Comparative Study of the Thermoresistive Behavior of Carbon Nanotube-Based Nanocomposites and Multiscale Hybrid Composites

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Composites Part B-Engineering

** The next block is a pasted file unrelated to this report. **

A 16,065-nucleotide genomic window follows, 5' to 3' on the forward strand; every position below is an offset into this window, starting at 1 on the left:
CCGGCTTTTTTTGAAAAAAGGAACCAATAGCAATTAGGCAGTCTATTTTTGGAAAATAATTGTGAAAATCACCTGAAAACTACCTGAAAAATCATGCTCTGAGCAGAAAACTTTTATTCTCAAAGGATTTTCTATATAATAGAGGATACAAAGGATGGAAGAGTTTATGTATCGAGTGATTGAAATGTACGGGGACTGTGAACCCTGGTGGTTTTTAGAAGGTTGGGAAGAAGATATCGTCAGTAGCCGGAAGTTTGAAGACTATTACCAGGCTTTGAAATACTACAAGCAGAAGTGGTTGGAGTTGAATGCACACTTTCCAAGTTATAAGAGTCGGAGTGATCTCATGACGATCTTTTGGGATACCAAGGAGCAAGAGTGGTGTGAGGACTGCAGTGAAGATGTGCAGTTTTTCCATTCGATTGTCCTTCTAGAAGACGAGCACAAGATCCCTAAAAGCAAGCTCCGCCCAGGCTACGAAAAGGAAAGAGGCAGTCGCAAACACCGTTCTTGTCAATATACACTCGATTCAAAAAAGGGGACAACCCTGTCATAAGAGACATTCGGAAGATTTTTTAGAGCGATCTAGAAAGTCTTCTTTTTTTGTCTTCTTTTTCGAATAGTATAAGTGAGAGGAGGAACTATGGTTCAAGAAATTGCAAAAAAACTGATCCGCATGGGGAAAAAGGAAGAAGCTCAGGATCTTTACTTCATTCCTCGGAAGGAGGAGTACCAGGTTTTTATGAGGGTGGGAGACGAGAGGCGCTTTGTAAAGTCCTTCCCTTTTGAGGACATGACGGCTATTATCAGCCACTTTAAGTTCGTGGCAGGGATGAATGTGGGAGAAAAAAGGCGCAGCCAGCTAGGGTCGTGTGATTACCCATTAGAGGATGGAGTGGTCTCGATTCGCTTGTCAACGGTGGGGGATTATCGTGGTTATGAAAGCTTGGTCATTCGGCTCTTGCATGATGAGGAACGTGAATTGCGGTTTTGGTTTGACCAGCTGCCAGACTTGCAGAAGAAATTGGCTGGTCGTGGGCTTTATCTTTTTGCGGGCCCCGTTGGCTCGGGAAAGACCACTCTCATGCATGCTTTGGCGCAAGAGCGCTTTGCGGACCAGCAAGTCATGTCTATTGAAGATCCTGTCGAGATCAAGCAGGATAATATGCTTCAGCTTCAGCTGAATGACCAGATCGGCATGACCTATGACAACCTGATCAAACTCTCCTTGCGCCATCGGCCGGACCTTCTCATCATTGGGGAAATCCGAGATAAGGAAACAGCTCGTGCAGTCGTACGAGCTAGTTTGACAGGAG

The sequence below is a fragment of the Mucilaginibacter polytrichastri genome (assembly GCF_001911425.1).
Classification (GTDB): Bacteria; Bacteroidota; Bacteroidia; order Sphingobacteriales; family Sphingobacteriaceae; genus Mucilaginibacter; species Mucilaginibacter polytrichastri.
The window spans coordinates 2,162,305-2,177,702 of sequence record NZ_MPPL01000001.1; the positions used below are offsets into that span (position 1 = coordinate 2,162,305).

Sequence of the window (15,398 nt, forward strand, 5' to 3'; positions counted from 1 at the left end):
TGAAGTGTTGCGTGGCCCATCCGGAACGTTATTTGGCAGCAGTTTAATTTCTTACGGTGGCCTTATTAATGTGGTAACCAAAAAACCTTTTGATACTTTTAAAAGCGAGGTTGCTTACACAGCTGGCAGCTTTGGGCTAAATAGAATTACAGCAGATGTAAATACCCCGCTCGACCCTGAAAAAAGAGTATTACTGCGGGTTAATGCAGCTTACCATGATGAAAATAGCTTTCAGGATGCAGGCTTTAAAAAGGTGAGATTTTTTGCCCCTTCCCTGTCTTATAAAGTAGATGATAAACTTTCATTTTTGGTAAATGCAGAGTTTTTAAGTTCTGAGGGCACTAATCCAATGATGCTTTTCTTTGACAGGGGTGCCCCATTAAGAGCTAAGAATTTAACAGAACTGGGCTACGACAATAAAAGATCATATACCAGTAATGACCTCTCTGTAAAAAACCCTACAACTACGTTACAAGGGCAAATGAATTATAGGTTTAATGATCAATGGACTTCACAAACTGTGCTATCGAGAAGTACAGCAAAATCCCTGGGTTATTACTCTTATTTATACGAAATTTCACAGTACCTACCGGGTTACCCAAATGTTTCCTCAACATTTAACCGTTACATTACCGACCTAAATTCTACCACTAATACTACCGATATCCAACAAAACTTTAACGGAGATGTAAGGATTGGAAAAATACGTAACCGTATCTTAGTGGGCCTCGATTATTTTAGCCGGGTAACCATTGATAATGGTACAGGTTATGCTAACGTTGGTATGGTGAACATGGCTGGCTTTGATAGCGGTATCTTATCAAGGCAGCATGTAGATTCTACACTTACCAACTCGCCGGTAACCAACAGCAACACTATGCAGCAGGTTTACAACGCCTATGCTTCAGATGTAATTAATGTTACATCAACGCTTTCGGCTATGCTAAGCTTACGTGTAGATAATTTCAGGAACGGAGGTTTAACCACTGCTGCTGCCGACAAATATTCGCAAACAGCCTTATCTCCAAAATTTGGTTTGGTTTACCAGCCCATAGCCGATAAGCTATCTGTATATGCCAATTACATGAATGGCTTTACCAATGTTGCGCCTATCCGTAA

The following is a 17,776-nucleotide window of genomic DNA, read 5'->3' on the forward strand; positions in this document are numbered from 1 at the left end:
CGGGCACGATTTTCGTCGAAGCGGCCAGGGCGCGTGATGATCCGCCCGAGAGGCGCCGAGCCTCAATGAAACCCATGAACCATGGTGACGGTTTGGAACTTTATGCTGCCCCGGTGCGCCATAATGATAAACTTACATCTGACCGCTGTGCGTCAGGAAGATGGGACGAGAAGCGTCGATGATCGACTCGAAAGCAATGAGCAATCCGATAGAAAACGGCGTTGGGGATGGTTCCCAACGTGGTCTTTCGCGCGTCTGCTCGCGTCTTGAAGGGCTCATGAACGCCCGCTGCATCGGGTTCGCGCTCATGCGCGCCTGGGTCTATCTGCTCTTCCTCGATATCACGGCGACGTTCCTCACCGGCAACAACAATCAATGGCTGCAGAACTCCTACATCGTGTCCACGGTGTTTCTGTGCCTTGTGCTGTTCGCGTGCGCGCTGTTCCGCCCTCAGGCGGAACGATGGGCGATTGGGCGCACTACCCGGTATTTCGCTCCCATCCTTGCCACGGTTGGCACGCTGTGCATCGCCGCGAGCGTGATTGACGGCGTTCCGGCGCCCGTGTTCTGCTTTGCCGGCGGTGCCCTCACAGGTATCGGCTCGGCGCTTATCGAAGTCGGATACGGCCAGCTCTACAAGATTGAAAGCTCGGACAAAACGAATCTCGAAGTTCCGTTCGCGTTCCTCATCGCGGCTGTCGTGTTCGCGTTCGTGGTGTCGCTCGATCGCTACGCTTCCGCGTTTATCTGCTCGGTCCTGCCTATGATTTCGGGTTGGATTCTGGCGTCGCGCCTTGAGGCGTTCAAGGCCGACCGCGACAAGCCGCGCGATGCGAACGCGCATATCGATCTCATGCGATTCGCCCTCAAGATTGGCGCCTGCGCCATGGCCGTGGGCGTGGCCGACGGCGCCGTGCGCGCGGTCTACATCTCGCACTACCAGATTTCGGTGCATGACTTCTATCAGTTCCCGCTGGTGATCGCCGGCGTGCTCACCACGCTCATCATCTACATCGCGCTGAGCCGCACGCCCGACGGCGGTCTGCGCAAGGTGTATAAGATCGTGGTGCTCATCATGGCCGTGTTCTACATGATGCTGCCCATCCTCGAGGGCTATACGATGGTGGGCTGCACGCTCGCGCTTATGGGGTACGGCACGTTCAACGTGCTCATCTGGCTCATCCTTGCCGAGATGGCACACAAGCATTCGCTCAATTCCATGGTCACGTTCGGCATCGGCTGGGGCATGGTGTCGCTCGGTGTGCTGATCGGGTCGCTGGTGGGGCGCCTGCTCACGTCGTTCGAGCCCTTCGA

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Advances in carbon nanotube (CNT) based composites over the past decade have demonstrated broad potential of utilizing them as multifunctional sensors because of their unique electrical properties. This article studies the thermoresistive behavior of two-component (CNT-epoxy) nanocomposites and hierarchical (CNT-fiber-epoxy) multiscale composites using in situ electrical resistance measurements during thermal cycling from 25 to 145 °C. A series of CNT-based composites with controlled nanotube morphologies were created via three-roll-milling, dip-coating and electrophoretic deposition methods. The results show that the thermoresistive behavior of CNT-based composites is influenced by the CNT concentration, thermal expansion, fiber/polymer properties, and interfacial interactions. CNT-epoxy nanocomposites with randomly dispersed CNTs show a positive temperature correlation. In comparison, multiscale composites with fibers show a double-crossover-shaped temperature dependence of their electrical resistance influenced by the changes of the CNT network that are induced by the polymer thermal motions and the residual thermal stresses. The thermal expansion behavior of the composites was characterized using a thermomechanical analyzer and a simplified finite element model was used to qualitatively examine the fiber-matrix interfacial residual stresses. While the thermoresistive behavior of nanocomposites has been investigated more broadly, this research is a first step in understanding the processing-structure-thermoresistive response relationship of multiscale CNT/fiber composites.


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